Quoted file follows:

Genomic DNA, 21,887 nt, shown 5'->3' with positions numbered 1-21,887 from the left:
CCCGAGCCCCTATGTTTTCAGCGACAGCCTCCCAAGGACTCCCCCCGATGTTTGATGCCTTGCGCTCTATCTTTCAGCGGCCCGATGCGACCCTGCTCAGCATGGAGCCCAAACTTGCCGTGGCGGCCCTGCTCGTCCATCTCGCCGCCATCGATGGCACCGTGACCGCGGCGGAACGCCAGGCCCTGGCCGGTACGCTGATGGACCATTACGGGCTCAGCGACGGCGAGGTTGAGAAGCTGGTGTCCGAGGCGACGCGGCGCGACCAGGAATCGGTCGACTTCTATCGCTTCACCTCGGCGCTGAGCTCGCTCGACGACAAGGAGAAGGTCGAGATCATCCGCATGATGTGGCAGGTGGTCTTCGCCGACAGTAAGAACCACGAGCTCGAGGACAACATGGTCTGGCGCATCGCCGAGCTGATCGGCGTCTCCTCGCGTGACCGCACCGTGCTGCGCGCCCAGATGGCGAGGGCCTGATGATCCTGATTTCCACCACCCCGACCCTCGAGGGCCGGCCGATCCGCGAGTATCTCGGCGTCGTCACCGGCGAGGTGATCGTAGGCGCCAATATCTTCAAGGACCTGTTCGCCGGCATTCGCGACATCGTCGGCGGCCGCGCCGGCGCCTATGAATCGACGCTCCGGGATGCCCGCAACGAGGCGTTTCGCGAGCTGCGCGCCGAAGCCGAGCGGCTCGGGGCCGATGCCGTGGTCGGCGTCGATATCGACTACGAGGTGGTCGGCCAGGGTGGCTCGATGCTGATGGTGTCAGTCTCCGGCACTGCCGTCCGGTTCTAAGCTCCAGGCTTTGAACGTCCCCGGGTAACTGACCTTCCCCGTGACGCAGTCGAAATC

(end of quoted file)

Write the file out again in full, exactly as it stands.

Genomic DNA, 21,887 nt, shown 5'->3' with positions numbered 1-21,887 from the left:
CCCGAGCCCCTATGTTTTCAGCGACAGCCTCCCAAGGACTCCCCCCGATGTTTGATGCCTTGCGCTCTATCTTTCAGCGGCCCGATGCGACCCTGCTCAGCATGGAGCCCAAACTTGCCGTGGCGGCCCTGCTCGTCCATCTCGCCGCCATCGATGGCACCGTGACCGCGGCGGAACGCCAGGCCCTGGCCGGTACGCTGATGGACCATTACGGGCTCAGCGACGGCGAGGTTGAGAAGCTGGTGTCCGAGGCGACGCGGCGCGACCAGGAATCGGTCGACTTCTATCGCTTCACCTCGGCGCTGAGCTCGCTCGACGACAAGGAGAAGGTCGAGATCATCCGCATGATGTGGCAGGTGGTCTTCGCCGACAGTAAGAACCACGAGCTCGAGGACAACATGGTCTGGCGCATCGCCGAGCTGATCGGCGTCTCCTCGCGTGACCGCACCGTGCTGCGCGCCCAGATGGCGAGGGCCTGATGATCCTGATTTCCACCACCCCGACCCTCGAGGGCCGGCCGATCCGCGAGTATCTCGGCGTCGTCACCGGCGAGGTGATCGTAGGCGCCAATATCTTCAAGGACCTGTTCGCCGGCATTCGCGACATCGTCGGCGGCCGCGCCGGCGCCTATGAATCGACGCTCCGGGATGCCCGCAACGAGGCGTTTCGCGAGCTGCGCGCCGAAGCCGAGCGGCTCGGGGCCGATGCCGTGGTCGGCGTCGATATCGACTACGAGGTGGTCGGCCAGGGTGGCTCGATGCTGATGGTGTCAGTCTCCGGCACTGCCGTCCGGTTCTAAGCTCCAGGCTTTGAACGTCCCCGGGTAACTGACCTTCCCCGTGACGCAGTCGAAATC